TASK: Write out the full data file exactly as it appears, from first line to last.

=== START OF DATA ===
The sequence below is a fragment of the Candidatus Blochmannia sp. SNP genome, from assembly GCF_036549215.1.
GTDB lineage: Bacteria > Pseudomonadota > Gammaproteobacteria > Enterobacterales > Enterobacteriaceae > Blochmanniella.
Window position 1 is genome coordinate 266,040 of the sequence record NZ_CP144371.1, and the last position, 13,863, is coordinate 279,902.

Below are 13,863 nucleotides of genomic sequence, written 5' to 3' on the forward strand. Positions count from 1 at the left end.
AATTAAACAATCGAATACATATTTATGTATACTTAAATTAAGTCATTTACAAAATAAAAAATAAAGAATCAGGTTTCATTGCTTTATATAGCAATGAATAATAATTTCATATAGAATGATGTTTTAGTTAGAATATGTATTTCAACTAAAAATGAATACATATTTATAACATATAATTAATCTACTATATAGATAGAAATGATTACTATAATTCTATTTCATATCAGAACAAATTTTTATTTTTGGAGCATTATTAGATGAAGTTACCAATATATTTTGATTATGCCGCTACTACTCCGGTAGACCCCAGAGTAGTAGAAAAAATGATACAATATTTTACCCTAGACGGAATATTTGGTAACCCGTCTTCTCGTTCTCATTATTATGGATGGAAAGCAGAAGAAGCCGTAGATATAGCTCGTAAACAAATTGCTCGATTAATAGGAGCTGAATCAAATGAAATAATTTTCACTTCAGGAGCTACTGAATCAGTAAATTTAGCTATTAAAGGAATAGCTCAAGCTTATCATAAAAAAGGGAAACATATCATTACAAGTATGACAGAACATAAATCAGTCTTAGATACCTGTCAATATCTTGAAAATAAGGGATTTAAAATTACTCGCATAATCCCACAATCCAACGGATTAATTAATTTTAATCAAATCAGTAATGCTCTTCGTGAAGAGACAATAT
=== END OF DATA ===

The sequence below is a fragment of the Candidatus Blochmannia sp. SNP genome, from assembly GCF_036549215.1.
GTDB lineage: Bacteria > Pseudomonadota > Gammaproteobacteria > Enterobacterales > Enterobacteriaceae > Blochmanniella.
Window position 1 is genome coordinate 266,040 of the sequence record NZ_CP144371.1, and the last position, 13,863, is coordinate 279,902.

Below are 13,863 nucleotides of genomic sequence, written 5' to 3' on the forward strand. Positions count from 1 at the left end.
AATTAAACAATCGAATACATATTTATGTATACTTAAATTAAGTCATTTACAAAATAAAAAATAAAGAATCAGGTTTCATTGCTTTATATAGCAATGAATAATAATTTCATATAGAATGATGTTTTAGTTAGAATATGTATTTCAACTAAAAATGAATACATATTTATAACATATAATTAATCTACTATATAGATAGAAATGATTACTATAATTCTATTTCATATCAGAACAAATTTTTATTTTTGGAGCATTATTAGATGAAGTTACCAATATATTTTGATTATGCCGCTACTACTCCGGTAGACCCCAGAGTAGTAGAAAAAATGATACAATATTTTACCCTAGACGGAATATTTGGTAACCCGTCTTCTCGTTCTCATTATTATGGATGGAAAGCAGAAGAAGCCGTAGATATAGCTCGTAAACAAATTGCTCGATTAATAGGAGCTGAATCAAATGAAATAATTTTCACTTCAGGAGCTACTGAATCAGTAAATTTAGCTATTAAAGGAATAGCTCAAGCTTATCATAAAAAAGGGAAACATATCATTACAAGTATGACAGAACATAAATCAGTCTTAGATACCTGTCAATATCTTGAAAATAAGGGATTTAAAATTACTCGCATAATCCCACAATCCAACGGATTAATTAATTTTAATCAAATCAGTAATGCTCTTCGTGAAGAGACAATAT